Contributed by Jill Cheskes
Since at least 2005, the EEOC has publicly committed itself to focusing on and rooting out systemic discrimination across the U.S. On February 2, 2012, the EEOC approved its strategic plan for the fiscal years 2012-2016 indicating that it will dedicate a significant amount of resources to remedying systemic discrimination. Although this already had been a focus of the EEOC, in light of the fact that charges of discrimination with the EEOC are at an all-time high and the EEOC’s budget was cut, the agency has had to “think strategically about how best to target its efforts to ensure the strongest and broadest impact possible in its efforts to stop unlawful employment discrimination.” The EEOC has decided that the best way to do this is to focus on “big cases.”
Unfortunately for employers, what this means is that every charge filed with the EEOC now has the potential and ability to result in scrutiny of company-wide practices. The EEOC’s initiatives are patently apparent when objectively looking at how the EEOC investigators are conducting investigations into a standard single complainant charge.
The EEOC is frequently sending out broad requests for information for a class of employees for employment practices that might not even be implicated in the individual charge. For example, a charge of race discrimination alleging discrimination in discipline and termination has been effectively held to allow the EEOC to investigate hiring practices.
With more and broader requests for information being submitted, employers are pushing back on these requests on a more frequent basis. In turn, this is resulting in the EEOC issuing subpoenas, something which is well within their authority to do. This has, in turn, resulted in civil actions to enforce the subpoenas when employers continue to balk at these requests.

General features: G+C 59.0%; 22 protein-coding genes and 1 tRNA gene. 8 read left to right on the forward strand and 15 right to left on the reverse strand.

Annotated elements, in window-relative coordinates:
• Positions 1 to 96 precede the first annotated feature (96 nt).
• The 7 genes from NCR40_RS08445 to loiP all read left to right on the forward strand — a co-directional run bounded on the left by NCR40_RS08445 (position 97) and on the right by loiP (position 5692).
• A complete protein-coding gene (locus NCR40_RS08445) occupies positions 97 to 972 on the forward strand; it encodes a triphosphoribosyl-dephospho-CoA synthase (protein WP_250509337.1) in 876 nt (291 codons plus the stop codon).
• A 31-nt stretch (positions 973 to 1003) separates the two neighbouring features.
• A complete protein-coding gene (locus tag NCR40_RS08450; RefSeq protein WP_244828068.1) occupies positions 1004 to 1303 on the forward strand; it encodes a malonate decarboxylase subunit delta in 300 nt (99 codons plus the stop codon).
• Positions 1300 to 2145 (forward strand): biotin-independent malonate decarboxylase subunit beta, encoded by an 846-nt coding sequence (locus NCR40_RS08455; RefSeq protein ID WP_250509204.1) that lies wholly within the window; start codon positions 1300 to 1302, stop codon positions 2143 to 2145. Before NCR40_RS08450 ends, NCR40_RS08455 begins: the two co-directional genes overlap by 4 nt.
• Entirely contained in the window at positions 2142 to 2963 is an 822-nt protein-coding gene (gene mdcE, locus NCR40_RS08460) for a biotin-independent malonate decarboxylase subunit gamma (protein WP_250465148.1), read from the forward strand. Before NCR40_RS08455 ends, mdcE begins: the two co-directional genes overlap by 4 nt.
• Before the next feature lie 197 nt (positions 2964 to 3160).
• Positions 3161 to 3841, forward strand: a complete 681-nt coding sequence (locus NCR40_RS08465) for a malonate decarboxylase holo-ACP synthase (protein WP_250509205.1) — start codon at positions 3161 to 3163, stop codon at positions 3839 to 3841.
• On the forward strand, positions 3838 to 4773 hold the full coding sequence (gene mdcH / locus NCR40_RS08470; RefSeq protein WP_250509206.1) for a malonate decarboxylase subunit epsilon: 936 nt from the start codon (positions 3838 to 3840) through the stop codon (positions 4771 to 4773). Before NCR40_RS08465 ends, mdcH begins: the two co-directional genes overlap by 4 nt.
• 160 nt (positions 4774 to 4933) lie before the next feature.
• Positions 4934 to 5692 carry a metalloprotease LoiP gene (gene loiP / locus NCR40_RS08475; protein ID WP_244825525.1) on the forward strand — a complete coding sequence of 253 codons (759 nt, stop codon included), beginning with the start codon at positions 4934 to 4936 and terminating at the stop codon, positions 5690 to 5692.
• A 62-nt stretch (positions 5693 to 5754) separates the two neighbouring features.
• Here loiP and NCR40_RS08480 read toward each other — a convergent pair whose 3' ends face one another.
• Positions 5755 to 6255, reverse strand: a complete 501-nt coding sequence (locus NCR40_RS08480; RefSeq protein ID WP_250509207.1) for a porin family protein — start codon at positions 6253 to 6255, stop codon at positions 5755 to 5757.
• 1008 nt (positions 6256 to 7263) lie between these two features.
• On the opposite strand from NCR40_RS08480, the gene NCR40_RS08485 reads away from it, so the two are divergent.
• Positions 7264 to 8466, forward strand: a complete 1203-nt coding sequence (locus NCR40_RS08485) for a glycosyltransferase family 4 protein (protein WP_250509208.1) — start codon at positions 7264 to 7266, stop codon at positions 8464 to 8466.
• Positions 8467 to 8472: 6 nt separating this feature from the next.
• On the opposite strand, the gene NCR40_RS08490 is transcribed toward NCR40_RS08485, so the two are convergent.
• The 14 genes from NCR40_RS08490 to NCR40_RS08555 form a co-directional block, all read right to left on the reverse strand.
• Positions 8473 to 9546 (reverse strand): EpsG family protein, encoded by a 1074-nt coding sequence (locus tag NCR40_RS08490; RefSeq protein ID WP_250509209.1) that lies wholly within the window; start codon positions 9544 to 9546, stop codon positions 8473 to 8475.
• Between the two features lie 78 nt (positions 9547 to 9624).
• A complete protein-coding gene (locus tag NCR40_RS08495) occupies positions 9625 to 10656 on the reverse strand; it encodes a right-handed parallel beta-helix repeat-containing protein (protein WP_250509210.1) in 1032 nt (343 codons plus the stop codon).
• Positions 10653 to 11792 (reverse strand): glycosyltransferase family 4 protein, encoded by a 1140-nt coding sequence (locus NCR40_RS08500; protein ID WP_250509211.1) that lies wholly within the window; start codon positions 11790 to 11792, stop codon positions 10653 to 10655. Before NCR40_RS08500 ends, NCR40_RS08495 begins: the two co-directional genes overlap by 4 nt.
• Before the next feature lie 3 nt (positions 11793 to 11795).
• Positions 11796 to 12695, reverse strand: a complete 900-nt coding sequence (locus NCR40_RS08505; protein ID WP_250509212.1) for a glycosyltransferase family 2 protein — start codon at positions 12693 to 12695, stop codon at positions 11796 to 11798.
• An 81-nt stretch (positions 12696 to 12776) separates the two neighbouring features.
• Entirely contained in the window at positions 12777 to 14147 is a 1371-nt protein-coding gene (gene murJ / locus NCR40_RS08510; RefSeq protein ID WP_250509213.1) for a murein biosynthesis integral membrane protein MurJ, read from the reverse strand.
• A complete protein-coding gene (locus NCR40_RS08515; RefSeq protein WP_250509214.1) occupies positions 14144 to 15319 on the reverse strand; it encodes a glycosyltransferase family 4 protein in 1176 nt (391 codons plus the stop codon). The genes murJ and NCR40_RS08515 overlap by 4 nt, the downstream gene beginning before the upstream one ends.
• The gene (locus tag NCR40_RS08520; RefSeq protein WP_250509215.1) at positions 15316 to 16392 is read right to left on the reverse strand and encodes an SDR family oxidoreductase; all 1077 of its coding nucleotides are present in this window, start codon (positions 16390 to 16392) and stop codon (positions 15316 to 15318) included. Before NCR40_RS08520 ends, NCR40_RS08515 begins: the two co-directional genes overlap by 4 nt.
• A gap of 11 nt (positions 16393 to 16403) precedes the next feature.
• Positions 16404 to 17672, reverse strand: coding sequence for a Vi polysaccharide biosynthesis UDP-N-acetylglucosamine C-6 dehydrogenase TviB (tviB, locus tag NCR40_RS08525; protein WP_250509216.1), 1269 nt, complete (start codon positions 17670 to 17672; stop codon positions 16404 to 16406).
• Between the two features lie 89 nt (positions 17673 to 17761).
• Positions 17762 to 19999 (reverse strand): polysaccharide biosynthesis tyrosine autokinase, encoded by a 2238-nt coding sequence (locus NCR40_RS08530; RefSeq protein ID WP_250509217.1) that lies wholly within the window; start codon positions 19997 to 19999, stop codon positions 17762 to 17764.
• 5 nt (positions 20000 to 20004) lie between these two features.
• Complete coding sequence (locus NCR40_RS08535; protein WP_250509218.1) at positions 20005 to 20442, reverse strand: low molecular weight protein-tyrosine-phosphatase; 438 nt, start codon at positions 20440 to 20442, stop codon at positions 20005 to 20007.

An additional practical effect of the EEOC’s strategic plan is more “cause” findings being entered on a class-wide basis even if the underlying charge is on behalf of an individual. The cause findings result in conciliation efforts between the EEOC and the employer, which have largely become an exercise in futility for employers who are finding it difficult to get information on the alleged class members in order to effectively conciliate cases. Frustrations aside, employers need to conscientiously attempt to conciliate and document every step of the process in order to have any ability to fight a large and, perhaps, unexpected, class after litigation is filed.
Additionally, employers are seeing more and more Commissioner Charges being filed, which can be extremely broad thereby allowing for even broader investigation attempts. Finally, the effect of this strategic plan has resulted in more class action or systemic-based lawsuits.
Dealing with the EEOC can be a landmine and litigation is erupting all over on all of these issues. While the case law is still developing, employers should understand all these nuances when defending cases before the EEOC.